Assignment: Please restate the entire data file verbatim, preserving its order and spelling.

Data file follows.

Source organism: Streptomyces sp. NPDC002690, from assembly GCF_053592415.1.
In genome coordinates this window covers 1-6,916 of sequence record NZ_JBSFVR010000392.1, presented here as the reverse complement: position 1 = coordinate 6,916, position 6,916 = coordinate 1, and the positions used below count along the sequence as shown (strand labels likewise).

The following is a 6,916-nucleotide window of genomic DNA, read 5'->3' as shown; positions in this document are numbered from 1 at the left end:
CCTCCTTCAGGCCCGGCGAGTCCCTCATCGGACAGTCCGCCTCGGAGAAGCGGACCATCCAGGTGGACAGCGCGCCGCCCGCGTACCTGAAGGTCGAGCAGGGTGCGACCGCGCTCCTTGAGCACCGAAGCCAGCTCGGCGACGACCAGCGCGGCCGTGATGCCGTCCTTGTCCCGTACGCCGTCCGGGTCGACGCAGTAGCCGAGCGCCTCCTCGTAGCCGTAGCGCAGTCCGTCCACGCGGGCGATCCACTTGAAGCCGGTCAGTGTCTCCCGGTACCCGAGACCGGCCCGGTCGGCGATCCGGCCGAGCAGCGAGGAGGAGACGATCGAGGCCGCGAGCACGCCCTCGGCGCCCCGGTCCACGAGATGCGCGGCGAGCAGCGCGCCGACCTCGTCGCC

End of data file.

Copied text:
Source organism: Streptomyces sp. NPDC002690, from assembly GCF_053592415.1.
In genome coordinates this window covers 1-6,916 of sequence record NZ_JBSFVR010000392.1, presented here as the reverse complement: position 1 = coordinate 6,916, position 6,916 = coordinate 1, and the positions used below count along the sequence as shown (strand labels likewise).

The following is a 6,916-nucleotide window of genomic DNA, read 5'->3' as shown; positions in this document are numbered from 1 at the left end:
CCTCCTTCAGGCCCGGCGAGTCCCTCATCGGACAGTCCGCCTCGGAGAAGCGGACCATCCAGGTGGACAGCGCGCCGCCCGCGTACCTGAAGGTCGAGCAGGGTGCGACCGCGCTCCTTGAGCACCGAAGCCAGCTCGGCGACGACCAGCGCGGCCGTGATGCCGTCCTTGTCCCGTACGCCGTCCGGGTCGACGCAGTAGCCGAGCGCCTCCTCGTAGCCGTAGCGCAGTCCGTCCACGCGGGCGATCCACTTGAAGCCGGTCAGTGTCTCCCGGTACCCGAGACCGGCCCGGTCGGCGATCCGGCCGAGCAGCGAGGAGGAGACGATCGAGGCCGCGAGCACGCCCTCGGCGCCCCGGTCCACGAGATGCGCGGCGAGCAGCGCGCCGACCTCGTCGCC